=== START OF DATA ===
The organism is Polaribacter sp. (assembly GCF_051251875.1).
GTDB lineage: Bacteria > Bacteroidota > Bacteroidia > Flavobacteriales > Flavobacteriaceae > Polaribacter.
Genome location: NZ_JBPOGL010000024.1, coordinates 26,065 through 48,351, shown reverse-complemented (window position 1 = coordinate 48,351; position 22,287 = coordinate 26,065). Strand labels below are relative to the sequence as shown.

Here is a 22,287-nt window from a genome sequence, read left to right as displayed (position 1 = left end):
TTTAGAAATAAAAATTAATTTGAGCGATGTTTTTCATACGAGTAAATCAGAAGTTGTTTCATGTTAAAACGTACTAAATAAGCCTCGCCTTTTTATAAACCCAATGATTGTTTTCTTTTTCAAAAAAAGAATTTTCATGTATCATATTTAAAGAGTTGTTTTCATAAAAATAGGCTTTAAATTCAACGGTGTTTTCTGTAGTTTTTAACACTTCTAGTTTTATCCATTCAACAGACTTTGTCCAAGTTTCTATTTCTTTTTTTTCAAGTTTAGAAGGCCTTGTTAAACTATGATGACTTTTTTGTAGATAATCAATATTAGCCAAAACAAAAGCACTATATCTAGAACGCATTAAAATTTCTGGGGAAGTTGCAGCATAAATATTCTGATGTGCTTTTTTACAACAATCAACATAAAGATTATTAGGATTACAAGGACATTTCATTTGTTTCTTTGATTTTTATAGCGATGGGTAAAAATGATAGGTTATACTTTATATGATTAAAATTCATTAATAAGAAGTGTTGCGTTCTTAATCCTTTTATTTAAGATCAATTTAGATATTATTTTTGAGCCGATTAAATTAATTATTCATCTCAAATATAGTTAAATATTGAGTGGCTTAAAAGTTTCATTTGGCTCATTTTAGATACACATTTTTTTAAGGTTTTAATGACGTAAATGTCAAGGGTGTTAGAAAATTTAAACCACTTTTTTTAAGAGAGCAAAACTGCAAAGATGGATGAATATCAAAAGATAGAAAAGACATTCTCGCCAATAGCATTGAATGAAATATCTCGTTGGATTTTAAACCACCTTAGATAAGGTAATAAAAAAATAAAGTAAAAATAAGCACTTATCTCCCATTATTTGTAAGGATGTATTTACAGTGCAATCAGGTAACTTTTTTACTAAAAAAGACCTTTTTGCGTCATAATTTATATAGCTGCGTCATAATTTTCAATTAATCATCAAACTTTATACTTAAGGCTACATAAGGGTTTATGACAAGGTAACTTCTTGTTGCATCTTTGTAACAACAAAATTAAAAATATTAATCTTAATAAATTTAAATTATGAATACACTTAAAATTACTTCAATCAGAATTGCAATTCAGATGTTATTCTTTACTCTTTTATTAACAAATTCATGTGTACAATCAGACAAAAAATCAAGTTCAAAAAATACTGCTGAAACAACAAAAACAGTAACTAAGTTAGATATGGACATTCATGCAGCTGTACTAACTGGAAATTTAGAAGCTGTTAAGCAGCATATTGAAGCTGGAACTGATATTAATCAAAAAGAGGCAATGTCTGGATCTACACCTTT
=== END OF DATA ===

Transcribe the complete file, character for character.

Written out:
The organism is Polaribacter sp. (assembly GCF_051251875.1).
GTDB lineage: Bacteria > Bacteroidota > Bacteroidia > Flavobacteriales > Flavobacteriaceae > Polaribacter.
Genome location: NZ_JBPOGL010000024.1, coordinates 26,065 through 48,351, shown reverse-complemented (window position 1 = coordinate 48,351; position 22,287 = coordinate 26,065). Strand labels below are relative to the sequence as shown.

Here is a 22,287-nt window from a genome sequence, read left to right as displayed (position 1 = left end):
TTTAGAAATAAAAATTAATTTGAGCGATGTTTTTCATACGAGTAAATCAGAAGTTGTTTCATGTTAAAACGTACTAAATAAGCCTCGCCTTTTTATAAACCCAATGATTGTTTTCTTTTTCAAAAAAAGAATTTTCATGTATCATATTTAAAGAGTTGTTTTCATAAAAATAGGCTTTAAATTCAACGGTGTTTTCTGTAGTTTTTAACACTTCTAGTTTTATCCATTCAACAGACTTTGTCCAAGTTTCTATTTCTTTTTTTTCAAGTTTAGAAGGCCTTGTTAAACTATGATGACTTTTTTGTAGATAATCAATATTAGCCAAAACAAAAGCACTATATCTAGAACGCATTAAAATTTCTGGGGAAGTTGCAGCATAAATATTCTGATGTGCTTTTTTACAACAATCAACATAAAGATTATTAGGATTACAAGGACATTTCATTTGTTTCTTTGATTTTTATAGCGATGGGTAAAAATGATAGGTTATACTTTATATGATTAAAATTCATTAATAAGAAGTGTTGCGTTCTTAATCCTTTTATTTAAGATCAATTTAGATATTATTTTTGAGCCGATTAAATTAATTATTCATCTCAAATATAGTTAAATATTGAGTGGCTTAAAAGTTTCATTTGGCTCATTTTAGATACACATTTTTTTAAGGTTTTAATGACGTAAATGTCAAGGGTGTTAGAAAATTTAAACCACTTTTTTTAAGAGAGCAAAACTGCAAAGATGGATGAATATCAAAAGATAGAAAAGACATTCTCGCCAATAGCATTGAATGAAATATCTCGTTGGATTTTAAACCACCTTAGATAAGGTAATAAAAAAATAAAGTAAAAATAAGCACTTATCTCCCATTATTTGTAAGGATGTATTTACAGTGCAATCAGGTAACTTTTTTACTAAAAAAGACCTTTTTGCGTCATAATTTATATAGCTGCGTCATAATTTTCAATTAATCATCAAACTTTATACTTAAGGCTACATAAGGGTTTATGACAAGGTAACTTCTTGTTGCATCTTTGTAACAACAAAATTAAAAATATTAATCTTAATAAATTTAAATTATGAATACACTTAAAATTACTTCAATCAGAATTGCAATTCAGATGTTATTCTTTACTCTTTTATTAACAAATTCATGTGTACAATCAGACAAAAAATCAAGTTCAAAAAATACTGCTGAAACAACAAAAACAGTAACTAAGTTAGATATGGACATTCATGCAGCTGTACTAACTGGAAATTTAGAAGCTGTTAAGCAGCATATTGAAGCTGGAACTGATATTAATCAAAAAGAGGCAATGTCTGGATCTACACCTTT